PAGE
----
Most fertility tests are designed to help women accurately predict when ovulation will occur in order to assist with family planning. The time around ovulation—the time when a woman is most likely to get pregnant—is called the fertile window
. Several OTC tests can predict ovulation. For men, fertility products are used to measure sperm count. Patients using these tests should consult their pharmacist or physician about what kind of activities, medications, practices, and conditions may interact with the tests so that inaccurate results are not obtained.
Female Fertility Tests
A woman’s resting basal body temperature (BBT) is her lowest body temperature. After ovulation, BBT rises about to . For this reason, some women use BBT as a way to tell when ovulation has occurred.
BBT can be tracked using a basal body thermometer, which is designed to detect subtle changes in body temperature. To ensure the most accurate results, women should keep the following in mind when using the BBT method:
Get at least 5 hours of sleep
Check temperature first thing in the morning
Moving, speaking, eating, and other activities will raise your body temperature, giving inaccurate results
Temperatures should be charted daily in a diary
When the increase in body temperature is noted, ovulation will have already occurred.
Urinary Hormone Tests
When a woman is close to ovulating, a hormone in her body known as luteinizing hormone, or LH, increases drastically. This drastic increase is known as the LH surge. The LH surge occurs about a day or two before ovulation and can help women determine the best time to conceive.
Urinary hormone tests work to detect increases of LH levels in the urine. A positive test result for ovulation may be indicated in various ways. Depending on the product, ovulation may be indicated by:
A color change
A change in color intensity
Presence of a smiley face
A positive result means ovulation is about to happen. With BBT, the temperature increase tells you that ovulation has just taken place.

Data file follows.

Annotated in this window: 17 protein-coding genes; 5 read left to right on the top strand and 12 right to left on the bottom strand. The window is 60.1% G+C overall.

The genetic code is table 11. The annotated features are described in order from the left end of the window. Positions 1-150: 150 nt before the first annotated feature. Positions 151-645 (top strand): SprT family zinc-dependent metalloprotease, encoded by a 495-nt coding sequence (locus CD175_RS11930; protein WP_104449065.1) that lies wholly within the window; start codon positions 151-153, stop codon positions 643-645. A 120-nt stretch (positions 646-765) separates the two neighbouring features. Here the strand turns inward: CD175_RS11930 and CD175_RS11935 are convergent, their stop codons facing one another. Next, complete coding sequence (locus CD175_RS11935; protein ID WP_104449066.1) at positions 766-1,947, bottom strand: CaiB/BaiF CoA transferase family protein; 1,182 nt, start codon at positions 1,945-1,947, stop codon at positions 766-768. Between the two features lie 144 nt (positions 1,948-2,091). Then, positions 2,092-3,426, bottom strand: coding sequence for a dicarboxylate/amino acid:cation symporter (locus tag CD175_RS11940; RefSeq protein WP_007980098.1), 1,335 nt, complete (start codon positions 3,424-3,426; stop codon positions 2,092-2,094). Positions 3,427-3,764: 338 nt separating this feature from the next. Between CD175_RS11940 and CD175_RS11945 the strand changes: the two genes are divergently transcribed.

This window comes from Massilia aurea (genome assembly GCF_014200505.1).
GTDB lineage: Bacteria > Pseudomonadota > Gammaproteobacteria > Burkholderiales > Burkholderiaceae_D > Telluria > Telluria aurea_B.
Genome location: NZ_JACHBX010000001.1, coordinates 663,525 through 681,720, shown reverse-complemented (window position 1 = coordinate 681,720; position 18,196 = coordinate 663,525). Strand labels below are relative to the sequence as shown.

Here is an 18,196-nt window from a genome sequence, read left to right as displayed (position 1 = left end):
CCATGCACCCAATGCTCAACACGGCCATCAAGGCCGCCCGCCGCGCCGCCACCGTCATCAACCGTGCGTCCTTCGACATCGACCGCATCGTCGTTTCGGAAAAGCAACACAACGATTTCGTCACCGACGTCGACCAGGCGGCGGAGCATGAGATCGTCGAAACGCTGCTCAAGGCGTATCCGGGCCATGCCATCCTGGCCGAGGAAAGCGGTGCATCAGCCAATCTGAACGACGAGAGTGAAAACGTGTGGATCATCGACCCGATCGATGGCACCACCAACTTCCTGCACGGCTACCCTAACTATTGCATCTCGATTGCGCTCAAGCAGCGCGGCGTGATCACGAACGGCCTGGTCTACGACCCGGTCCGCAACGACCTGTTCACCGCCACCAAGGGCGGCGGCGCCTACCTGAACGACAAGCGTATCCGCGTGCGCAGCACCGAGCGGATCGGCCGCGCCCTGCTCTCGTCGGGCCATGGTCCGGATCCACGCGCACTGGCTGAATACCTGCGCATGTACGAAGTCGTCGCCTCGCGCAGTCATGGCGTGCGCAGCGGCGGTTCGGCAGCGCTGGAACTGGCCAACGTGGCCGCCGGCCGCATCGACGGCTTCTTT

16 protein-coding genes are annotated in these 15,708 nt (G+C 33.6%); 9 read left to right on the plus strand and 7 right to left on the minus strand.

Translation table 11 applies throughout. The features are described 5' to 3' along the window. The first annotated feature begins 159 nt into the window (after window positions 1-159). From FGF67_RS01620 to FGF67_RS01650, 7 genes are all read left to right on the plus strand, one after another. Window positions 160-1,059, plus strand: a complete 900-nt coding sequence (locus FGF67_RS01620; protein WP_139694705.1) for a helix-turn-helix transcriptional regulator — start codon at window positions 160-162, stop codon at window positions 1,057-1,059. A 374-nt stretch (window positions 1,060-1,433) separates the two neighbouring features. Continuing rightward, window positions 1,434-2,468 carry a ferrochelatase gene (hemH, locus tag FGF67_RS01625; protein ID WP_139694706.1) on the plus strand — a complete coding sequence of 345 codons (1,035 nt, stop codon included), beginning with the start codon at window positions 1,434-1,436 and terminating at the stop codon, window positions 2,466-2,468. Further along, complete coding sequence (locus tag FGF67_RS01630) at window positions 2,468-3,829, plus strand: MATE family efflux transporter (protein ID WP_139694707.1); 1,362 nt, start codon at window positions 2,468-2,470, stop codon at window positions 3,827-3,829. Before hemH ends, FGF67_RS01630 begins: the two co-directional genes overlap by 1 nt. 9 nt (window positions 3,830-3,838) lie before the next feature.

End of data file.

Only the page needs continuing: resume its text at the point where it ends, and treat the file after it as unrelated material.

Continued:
Fertility microscopes examine the quality of the saliva in order to predict ovulation. Saliva patterns change during the “estrogen surge.” Because an estrogen surge occurs before the LH surge, fertility microscopes can give an even earlier prediction of ovulation, but reliability is questionable.
Saliva Electrolyte Monitor
This monitor detects electrolyte changes in the saliva to predict ovulation. Like the fertility microscope, this is not a reliable method.
Wristwatch Ovulation Prediction Device
This wristwatch device is a biosensor that detects increases in the chloride ion content of the skin. When using the wristwatch, the patient should be told that:
It must be worn for at least 6 hours every day, preferably at night
The watch should not get wet
If the patient forgets to wear it for 2 days (even if they were not consecutive), she will need a new watch
A new watch is needed for every cycle
The wristwatch device is the earliest predictor of ovulation—it can predict ovulation about 6 days before it occurs.
Male Fertility Tests
Male fertility tests work by measuring sperm count. The test should be done twice. Low sperm count is defined by the World Health Organization as 2 consecutive tests of less than 20 million sperm cells per milliliter taken 3 to 7 days apart.
Resources for Patients
Resources for Pharmacists